After our brief hike to the base of the falls, we went back to the car and continued on our way towards Mývatn. Our destination was Dimmuborgir, and being the dorks that we are [well mostly me, I suppose, since I was the one paying DJ], I blasted the band Dimmu Borgir as we were driving towards Dimmuborgir. I’m also pretty sure I’ve seen the band Dimmu Borgir in concert before, but it was a really long time ago when I still lived on the east coast. While I don’t dislike their music,  they aren’t my favorite symphonic metal band, but I do appreciate the vocals Shagrath added to March of Mephisto by Kamelot. It was raining pretty hard when we pulled into the parking lot of Dimmuborgir.

Dimmu means “dark” and “Borgir” means cities, or forts, or castle, so Dimmoborgir literally means dark city/fort/castle. It is a lava field and consists of various volcanic caves and rock formations that are reminiscent of cities or kingdoms or something similar, which is how it got its name. It is one of Iceland’s most popular tourist attractions.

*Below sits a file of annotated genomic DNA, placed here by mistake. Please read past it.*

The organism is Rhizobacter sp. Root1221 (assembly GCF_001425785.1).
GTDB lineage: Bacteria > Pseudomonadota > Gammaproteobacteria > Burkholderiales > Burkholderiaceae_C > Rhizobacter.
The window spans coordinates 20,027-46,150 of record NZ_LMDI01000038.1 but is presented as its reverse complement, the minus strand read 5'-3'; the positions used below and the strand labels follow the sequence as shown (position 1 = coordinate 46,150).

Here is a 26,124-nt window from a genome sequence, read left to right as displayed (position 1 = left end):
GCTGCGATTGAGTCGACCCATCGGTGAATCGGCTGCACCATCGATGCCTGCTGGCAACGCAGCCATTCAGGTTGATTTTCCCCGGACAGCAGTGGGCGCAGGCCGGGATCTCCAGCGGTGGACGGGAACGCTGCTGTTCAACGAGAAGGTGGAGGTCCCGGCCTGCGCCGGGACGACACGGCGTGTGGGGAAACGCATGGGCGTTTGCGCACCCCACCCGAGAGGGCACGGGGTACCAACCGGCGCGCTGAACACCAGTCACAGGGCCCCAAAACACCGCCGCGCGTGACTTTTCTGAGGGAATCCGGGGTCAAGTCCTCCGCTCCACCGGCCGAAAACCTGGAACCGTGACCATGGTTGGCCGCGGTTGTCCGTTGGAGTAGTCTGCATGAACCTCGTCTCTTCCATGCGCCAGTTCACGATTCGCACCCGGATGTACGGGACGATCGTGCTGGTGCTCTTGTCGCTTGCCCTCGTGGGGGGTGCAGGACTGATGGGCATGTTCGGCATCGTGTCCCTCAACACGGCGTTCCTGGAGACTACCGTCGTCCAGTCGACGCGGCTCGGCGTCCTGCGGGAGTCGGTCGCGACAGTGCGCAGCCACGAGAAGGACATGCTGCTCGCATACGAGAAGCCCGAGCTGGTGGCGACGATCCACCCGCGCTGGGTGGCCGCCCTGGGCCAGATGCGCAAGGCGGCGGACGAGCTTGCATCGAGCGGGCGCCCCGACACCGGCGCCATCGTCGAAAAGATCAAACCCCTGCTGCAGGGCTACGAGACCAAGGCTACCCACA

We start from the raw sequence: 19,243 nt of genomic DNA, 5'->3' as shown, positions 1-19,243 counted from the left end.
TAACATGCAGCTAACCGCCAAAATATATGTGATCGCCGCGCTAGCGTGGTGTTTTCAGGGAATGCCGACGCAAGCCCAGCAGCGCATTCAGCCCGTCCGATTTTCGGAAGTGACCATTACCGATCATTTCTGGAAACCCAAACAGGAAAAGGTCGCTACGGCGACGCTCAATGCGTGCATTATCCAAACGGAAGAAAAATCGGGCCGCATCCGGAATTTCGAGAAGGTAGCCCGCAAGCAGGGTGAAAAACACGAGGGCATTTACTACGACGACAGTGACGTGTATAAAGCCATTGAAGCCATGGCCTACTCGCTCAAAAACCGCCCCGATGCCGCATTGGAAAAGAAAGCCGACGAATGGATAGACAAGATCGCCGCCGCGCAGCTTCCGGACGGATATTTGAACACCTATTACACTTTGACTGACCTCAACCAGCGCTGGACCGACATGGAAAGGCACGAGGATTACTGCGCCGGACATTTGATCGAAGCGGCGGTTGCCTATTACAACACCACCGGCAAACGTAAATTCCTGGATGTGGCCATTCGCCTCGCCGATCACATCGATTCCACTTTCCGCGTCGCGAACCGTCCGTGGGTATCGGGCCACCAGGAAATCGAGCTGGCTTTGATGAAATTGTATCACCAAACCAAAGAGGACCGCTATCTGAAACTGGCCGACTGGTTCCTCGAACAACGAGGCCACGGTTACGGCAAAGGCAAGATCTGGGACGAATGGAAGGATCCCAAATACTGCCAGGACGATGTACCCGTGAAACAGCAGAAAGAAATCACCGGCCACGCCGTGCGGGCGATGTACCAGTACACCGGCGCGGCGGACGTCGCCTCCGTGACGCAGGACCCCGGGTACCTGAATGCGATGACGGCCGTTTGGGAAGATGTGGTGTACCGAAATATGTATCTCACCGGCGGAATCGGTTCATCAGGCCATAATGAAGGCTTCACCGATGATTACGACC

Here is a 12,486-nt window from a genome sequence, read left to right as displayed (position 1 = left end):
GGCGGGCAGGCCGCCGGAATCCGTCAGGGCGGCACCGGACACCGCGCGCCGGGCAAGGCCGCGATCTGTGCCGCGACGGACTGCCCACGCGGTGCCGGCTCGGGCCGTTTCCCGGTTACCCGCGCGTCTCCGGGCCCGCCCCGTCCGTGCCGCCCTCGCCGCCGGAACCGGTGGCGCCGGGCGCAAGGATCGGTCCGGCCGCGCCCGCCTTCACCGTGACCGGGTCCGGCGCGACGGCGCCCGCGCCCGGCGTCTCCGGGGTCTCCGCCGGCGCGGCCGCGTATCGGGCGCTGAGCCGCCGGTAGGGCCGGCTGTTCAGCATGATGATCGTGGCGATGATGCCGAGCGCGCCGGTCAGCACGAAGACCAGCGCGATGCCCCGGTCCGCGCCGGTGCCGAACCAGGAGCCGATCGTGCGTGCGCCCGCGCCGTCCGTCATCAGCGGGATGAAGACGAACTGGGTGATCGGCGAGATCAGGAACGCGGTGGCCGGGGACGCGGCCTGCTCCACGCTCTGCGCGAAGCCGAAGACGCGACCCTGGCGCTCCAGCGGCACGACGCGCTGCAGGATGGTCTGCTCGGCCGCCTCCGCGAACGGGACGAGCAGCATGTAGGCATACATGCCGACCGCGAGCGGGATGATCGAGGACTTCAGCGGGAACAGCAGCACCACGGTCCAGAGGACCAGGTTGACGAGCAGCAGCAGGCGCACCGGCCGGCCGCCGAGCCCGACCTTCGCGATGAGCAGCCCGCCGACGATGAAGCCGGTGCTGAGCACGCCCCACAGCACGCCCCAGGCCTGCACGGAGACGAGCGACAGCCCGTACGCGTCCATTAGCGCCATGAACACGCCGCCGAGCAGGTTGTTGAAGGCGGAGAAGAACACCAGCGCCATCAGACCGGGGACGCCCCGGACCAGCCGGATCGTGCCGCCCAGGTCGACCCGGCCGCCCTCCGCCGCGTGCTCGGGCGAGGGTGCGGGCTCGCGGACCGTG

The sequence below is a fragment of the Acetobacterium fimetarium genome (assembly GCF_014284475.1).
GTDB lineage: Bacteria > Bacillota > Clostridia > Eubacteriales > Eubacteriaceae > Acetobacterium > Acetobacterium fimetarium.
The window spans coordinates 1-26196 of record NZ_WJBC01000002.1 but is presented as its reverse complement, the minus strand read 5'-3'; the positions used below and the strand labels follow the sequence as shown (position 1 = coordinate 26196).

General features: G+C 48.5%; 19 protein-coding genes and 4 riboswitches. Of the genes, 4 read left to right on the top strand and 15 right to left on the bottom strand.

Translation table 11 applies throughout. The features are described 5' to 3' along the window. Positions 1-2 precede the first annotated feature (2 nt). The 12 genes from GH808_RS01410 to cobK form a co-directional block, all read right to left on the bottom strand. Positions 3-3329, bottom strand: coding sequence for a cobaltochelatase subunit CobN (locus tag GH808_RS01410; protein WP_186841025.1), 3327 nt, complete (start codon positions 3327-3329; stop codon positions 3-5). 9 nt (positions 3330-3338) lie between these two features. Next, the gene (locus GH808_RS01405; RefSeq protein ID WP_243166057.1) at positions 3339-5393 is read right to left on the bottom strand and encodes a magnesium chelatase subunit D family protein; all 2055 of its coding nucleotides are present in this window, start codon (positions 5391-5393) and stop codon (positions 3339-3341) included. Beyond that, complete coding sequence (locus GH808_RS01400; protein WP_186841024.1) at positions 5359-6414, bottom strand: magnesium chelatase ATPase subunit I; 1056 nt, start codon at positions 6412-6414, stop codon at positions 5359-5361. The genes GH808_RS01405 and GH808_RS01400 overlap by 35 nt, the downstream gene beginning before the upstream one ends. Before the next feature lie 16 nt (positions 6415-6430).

The area consists of a massive lava tube that collapsed and formed from a lava lake in a large eruption in the Þrengslaborgir and Lúdentsborgir crater row, which is to the east, and happened about 2300 years ago. At Dimmuborgir, the lava pooled over a small lake, and as the lava flowed across the wet sod, the water within the marsh started to boil, and the vapor formed the lava pillars which range from the size of a drainpipe to several meters in diameter. The lava flowed towards the lower ground in the Mývatn area, the top crust collapsed, but the hollowed pillars of the solidified lava remained. They estimate that lava lake must’ve been at least 33 feet deep based on the tallest structures that still remain. The lava flow surface is still partially intact around the Dimmuborgir region and Dimmuborgir itself sits below the surrounding surface area. The entire area is characterized by large hollow-cell and chamber-like structures that formed around bubbles of vapor and some standing lava pillars. A lot of the chambers and pillars are large enough to house humans, which also helped give the area its name.